Last Thursday, the Republican National Committee (RNC) announced the first debate of the 2024 presidential campaign cycle. According to RNC Chair Ronna McDaniel, the party would host its first debate this August in Milwaukee, the site of next year’s Republican National Convention. The announcement omitted other relevant details, most notably the media organizations that might sponsor the August debate or any subsequent ones.
However, The New York Times reported in January that the RNC had asked the major news networks to consider hosting candidate debates. While proposals from the networks were due back in February, the party’s committee on debates has not revealed specifics about the proposals or which entities the RNC has selected to broadcast any of the respective candidate fora.
If the RNC goes ahead in partnering with some of the organizations cited in the January Times piece, it would be making a mistake. While candidates for the nation’s highest office should receive a proper vetting in the glare of the television spotlight, some would question why the RNC would agree to partner with those whose so-called “diversity” policies raise serious questions.
Consider NBC, one of the networks reportedly included in the talks with Republican officials. In July 2020, NBCUniversal News Chairman Cesar Conde announced a goal to make half of his unit’s employees nonwhite and half of the unit’s employees female. While one could argue that hiring individuals from underrepresented backgrounds might hold merit, utilizing arbitrary quotas to check off diversity boxes arguably causes more problems than it solves.
For starters, the Supreme Court last fall heard arguments in two cases regarding affirmative action in college admissions. While a decision may not come until June, the justices appeared willing to strike down the use of race-based criteria in admissions as unconstitutional.
Should the Supreme Court strike down race-based quotas this summer, it would appear highly incongruous for the RNC to subsequently host a presidential debate that would be sponsored by a network with policies contradicting the spirit, if not the letter, of such a ruling. At a minimum, the RNC should force Conde and NBCUniversal to publicly explain why they have race-based quotas in place — and why NBC takes such a narrow view of “diversity.”
Networks Don’t Measure Political Bias
Another question arises from Conde’s statements regarding the importance of measurement as a means of quantifying diversity. NBCUniversal’s diversity data impact report surveys employees based on their race and sex but not party affiliation or ideology. It, therefore, seems fair to ask why NBC News cares so little about potential (or some would argue actual) ideological bias, given Conde’s belief in the axiom that you can’t manage it if you don’t measure it.
In this regard, NBCUniversal isn’t alone. From The Times to the Hearst publishing empire to the News Leaders Association, diversity surveys within journalism focus on race, sex, and sexuality while excluding any examination of political views. When I asked to review Politico’s diversity report so I could see whether it surveys employees’ partisan or ideological leanings, a spokesman at the publication that advertises itself as nonpartisan refused to provide a copy. It appears that, to the media, diversity is only skin deep in every sense of the word.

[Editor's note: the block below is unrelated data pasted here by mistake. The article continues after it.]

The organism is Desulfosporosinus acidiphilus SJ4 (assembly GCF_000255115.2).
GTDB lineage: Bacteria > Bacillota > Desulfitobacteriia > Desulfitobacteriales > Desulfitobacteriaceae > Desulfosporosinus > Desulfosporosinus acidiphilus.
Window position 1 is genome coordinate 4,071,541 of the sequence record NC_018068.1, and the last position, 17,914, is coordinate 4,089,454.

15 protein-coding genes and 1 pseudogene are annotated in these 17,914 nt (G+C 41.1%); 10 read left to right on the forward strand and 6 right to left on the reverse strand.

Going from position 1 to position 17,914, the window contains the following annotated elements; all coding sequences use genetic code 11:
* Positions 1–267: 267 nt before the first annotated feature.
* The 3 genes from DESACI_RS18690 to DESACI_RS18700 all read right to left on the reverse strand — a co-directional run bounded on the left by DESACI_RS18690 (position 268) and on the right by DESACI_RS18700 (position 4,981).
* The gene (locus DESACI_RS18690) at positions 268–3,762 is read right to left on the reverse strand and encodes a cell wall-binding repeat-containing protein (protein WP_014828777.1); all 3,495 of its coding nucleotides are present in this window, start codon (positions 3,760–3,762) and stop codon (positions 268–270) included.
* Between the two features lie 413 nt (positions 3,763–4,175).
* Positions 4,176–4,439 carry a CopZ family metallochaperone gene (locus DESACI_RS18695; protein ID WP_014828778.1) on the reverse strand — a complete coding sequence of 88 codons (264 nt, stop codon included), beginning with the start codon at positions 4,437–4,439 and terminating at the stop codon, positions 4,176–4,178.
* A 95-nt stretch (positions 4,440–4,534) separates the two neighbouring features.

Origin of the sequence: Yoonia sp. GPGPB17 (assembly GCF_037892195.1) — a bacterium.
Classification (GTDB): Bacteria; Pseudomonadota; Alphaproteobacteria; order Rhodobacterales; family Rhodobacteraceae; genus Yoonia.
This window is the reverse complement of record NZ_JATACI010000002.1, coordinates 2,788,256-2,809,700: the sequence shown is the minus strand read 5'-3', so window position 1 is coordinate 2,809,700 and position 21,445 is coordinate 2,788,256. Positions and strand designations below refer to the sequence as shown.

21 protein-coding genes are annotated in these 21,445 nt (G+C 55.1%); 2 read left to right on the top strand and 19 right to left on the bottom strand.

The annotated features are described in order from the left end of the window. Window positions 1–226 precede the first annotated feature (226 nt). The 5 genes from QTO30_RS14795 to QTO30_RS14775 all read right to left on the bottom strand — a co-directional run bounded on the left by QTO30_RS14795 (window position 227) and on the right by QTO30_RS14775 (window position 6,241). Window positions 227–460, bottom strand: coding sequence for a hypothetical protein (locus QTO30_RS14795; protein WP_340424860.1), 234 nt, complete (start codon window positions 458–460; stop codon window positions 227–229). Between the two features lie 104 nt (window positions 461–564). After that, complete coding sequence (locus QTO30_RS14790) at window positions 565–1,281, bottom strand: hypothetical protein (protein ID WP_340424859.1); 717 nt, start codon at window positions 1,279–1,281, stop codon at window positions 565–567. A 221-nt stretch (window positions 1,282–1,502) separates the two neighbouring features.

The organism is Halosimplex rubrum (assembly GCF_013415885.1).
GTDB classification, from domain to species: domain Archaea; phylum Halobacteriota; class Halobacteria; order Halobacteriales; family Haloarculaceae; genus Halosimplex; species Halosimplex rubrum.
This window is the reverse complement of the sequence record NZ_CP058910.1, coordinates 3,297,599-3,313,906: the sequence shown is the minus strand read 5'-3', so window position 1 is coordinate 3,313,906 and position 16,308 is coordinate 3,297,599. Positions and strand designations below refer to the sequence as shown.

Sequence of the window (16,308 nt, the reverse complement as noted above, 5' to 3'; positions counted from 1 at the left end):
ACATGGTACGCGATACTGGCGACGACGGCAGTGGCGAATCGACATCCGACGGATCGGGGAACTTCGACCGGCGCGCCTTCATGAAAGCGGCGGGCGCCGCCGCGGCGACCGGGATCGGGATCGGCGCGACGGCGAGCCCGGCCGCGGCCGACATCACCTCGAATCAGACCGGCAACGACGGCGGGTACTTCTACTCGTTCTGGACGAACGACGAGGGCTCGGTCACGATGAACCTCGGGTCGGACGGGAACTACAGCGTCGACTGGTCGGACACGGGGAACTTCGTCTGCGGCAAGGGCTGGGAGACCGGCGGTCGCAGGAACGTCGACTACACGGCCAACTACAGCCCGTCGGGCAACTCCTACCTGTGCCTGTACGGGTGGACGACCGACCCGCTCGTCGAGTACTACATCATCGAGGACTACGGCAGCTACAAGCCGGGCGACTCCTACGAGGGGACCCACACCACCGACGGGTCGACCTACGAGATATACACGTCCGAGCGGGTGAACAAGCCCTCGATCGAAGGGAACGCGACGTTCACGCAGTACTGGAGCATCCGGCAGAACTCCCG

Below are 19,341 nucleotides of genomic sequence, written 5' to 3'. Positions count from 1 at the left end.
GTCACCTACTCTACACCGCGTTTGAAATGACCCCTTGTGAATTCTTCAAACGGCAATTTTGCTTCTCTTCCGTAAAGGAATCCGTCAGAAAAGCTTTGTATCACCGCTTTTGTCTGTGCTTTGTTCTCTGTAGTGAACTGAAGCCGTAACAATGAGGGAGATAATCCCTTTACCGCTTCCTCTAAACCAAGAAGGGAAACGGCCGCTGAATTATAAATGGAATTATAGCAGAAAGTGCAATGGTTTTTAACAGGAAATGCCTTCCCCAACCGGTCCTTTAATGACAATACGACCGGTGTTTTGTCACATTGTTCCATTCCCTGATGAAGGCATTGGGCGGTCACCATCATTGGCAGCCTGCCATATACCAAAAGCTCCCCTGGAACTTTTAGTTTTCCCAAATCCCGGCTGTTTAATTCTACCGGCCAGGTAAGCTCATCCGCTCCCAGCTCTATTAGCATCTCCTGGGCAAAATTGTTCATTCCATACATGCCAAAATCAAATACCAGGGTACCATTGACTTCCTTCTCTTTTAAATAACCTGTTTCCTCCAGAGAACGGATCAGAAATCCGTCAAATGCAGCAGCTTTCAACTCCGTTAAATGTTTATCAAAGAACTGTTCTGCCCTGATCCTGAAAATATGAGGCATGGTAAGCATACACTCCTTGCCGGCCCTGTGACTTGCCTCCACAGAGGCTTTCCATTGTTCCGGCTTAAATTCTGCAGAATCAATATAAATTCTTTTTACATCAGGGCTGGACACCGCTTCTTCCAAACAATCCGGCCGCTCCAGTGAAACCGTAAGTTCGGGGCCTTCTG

Why Endorse the Networks’ Biased Coverage?
The point is not that conservatives should comprise a certain percentage of a newsroom or that Republican candidates should only answer questions from conservative reporters. The true problem stems from “diversity” efforts that, for all the supposed focus on “lived experience,” promote a monoculture that obsesses about race while giving the views of rural and conservative voters short shrift.
To put it more bluntly, while I, as a white male, may see many individuals on TV news or in media in general, who look like me, I see far fewer who think like me. I would bet most conservatives, regardless of race or sex, would agree.
That’s why the RNC should think long and hard before allowing organizations that regularly marginalize conservative voices to host presidential debates. Doing so gives the patina of bipartisanship to a doubly destructive force, one that perpetuates racial differences while practically ignoring the views and concerns of half of the American voters.
The Times noted that prior rounds of presidential primary debates had netted cable networks like CNN profits into the seven-figure range. That gives Republican officials leverage — not to dictate coverage but to question the networks’ fixation with race-based forms of diversity to the virtual exclusion of all others. McDaniel and the RNC staff should use it — and if they don’t, Republican presidential candidates should do so for them.